School Garden 101 – Resource for Teachers

School Garden 101 is a course created for school staff who are interested in creating a new school garden and linking it to classrooms and the cafeteria. Staff include school cooks, teachers, health coordinators, and many more. Participants learn gardening basics, participate in planning their school’s garden, and are encouraged to tie garden learning to the classroom and cafeteria. Each class is focused on a particular garden subject (compost, soil, seedlings, planning) and provides time for school teams to plan. The School Garden Website was created to share the School Garden 101 curriculum with community members that want to engage school staff in learning skills to start a school garden. It is also a resource for those with school gardens. There are session plans and resources for each of the five classes – compost, soil, seedlings, garden planning, and beyond.

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Show Us Your Hands!

In case you haven’t heard, the 2010-2011 Lecturer’s Theme announced by State Lecturer Sherry Harriman is “Many Hands of the Grange.”  I had a creative moment! The hand image is standard clip art which I’ve  converted to “sepia” and embellished a bit by adding the Grange Logo…  Maybe I’d had too much coffee the morning I did this… because I started remembering the AT&T ad…  and that led to thinking about reaching out and touch someone with the many hands of the Grange!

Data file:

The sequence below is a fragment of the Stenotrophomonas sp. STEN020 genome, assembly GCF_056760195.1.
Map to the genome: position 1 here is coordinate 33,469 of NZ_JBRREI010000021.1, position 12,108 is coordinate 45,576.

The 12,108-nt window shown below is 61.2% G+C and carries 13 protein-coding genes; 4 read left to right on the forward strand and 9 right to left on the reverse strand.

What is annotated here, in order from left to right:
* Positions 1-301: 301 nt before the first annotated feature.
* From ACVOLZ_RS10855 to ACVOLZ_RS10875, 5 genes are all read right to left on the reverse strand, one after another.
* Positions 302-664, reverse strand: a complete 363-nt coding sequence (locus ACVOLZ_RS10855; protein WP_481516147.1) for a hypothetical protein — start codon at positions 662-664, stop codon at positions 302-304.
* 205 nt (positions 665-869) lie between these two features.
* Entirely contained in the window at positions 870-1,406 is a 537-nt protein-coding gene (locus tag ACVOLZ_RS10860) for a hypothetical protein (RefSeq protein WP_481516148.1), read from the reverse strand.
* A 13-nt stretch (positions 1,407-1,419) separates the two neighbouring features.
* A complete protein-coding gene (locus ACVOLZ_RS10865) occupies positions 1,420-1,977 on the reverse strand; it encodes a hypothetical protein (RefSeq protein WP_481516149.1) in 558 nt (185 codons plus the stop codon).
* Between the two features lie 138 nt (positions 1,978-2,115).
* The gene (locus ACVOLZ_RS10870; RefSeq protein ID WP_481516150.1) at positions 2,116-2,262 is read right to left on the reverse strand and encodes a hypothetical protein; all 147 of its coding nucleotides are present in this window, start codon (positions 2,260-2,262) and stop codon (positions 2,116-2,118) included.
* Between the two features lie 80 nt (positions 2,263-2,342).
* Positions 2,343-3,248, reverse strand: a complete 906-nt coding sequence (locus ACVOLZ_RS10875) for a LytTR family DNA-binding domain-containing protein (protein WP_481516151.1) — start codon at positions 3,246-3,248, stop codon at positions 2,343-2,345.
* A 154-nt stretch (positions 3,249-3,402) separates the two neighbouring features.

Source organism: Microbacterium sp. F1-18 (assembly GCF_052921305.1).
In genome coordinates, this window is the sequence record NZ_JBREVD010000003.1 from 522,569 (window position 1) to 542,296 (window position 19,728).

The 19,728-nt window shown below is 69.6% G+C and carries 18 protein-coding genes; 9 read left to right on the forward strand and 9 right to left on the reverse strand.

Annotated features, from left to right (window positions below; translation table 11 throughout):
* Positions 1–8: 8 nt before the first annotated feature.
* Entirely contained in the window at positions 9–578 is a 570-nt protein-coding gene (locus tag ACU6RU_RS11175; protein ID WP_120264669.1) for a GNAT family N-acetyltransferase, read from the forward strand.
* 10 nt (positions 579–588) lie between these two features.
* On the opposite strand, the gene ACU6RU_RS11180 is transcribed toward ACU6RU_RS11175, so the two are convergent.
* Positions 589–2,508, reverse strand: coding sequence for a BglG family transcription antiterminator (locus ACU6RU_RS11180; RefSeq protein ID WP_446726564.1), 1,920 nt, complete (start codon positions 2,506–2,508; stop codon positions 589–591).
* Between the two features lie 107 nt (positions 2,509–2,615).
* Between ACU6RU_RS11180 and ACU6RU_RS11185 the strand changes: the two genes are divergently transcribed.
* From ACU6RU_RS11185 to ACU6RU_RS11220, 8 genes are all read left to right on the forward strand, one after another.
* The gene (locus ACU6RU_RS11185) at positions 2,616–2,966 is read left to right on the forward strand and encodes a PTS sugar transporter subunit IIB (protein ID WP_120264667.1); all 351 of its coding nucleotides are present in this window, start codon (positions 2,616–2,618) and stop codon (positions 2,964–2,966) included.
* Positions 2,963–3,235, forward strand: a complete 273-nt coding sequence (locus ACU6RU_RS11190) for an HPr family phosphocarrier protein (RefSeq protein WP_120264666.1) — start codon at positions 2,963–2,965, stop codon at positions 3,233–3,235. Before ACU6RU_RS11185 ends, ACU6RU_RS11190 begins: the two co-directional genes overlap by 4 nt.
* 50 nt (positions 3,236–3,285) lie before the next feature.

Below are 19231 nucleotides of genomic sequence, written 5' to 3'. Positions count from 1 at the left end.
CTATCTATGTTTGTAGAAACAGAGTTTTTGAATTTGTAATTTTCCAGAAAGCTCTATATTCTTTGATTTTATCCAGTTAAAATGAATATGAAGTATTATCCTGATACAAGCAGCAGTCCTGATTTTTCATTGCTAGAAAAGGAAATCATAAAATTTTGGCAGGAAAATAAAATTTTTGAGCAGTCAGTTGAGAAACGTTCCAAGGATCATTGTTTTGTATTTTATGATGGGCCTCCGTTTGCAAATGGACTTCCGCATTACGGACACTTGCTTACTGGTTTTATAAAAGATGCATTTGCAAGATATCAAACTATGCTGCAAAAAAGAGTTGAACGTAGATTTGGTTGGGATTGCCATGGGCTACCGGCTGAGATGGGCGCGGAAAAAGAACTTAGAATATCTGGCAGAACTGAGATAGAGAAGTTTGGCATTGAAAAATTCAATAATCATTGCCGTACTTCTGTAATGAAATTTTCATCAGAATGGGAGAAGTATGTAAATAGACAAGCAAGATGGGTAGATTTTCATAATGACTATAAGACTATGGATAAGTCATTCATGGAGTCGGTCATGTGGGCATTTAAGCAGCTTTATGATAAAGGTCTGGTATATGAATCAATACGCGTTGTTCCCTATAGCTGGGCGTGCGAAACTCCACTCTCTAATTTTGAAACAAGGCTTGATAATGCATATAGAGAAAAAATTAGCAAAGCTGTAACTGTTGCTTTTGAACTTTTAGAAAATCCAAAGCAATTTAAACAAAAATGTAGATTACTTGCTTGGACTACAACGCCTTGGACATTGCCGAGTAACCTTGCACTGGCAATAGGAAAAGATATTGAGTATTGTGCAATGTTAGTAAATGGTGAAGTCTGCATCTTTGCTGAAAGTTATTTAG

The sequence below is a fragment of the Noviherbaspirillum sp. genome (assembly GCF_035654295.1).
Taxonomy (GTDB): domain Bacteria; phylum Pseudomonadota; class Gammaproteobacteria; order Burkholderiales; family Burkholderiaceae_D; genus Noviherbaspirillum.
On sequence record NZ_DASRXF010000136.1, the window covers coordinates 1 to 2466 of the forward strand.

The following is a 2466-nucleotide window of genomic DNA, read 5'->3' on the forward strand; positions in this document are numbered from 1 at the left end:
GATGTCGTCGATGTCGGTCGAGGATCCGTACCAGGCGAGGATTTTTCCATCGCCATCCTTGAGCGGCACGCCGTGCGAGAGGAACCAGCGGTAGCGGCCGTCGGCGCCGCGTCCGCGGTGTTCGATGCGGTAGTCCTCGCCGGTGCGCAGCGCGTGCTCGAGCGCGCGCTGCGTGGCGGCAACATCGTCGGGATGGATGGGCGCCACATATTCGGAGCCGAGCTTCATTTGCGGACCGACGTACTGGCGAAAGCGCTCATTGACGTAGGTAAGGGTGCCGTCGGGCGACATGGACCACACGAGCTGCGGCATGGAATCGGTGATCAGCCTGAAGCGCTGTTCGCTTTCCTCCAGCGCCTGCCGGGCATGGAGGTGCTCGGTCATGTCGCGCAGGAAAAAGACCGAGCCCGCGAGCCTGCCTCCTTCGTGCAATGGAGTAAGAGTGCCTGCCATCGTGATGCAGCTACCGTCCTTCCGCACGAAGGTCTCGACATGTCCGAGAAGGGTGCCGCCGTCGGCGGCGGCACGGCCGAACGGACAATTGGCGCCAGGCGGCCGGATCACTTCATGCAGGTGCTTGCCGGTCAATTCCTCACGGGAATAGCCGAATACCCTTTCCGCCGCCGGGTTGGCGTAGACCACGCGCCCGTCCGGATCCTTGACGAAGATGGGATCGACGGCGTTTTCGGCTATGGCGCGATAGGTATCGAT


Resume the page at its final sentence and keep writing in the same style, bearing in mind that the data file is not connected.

So be warned that you’ll be seeing more of this… we’ll be talking about raising hands, joining hands, using hands, needing hands, helping hands…

And this isn’t just for Valley Grange! Other Granges are welcome to use it and you can get your hands on it just for the asking (or by downloading right from this site). Pretty handy, right? (Are you groaning yet?)

4-H Awards Dinner to Benefit Linda Whitten

Please note this change to the previously announced 4-H awards dinner:

Linda Whitten of  Milo, ME, has been battling cancer for a number of months.  Her friends from University of Maine Cooperative Extension, 4-H Clubs, 4-H After School and Milo Rite Aide staff are sponsoring a benefit spaghetti supper and silent auction to help Linda with her medical bills associated with being a cancer survivor.
 
Please join us Friday, July 23rd at the Milo Town Hall to enjoy a delicious spaghetti dinner cooked by Val Robertson from Hobbnobber’s Pub serving from 5:30 pm to 6:30 pm.  The meal will be by free-will donation.  It will include a special dessert contest by 4-H Youth.
 
Silent Auction begins at 5:00 pm and ends at 6:30 pm, with announcing of winning tickets until about 6:45.  From 6:45 pm to 7:00 pm Awards Program for 4-H youth in appreciation of Linda’s contributions to the 4-H Youth Development Program.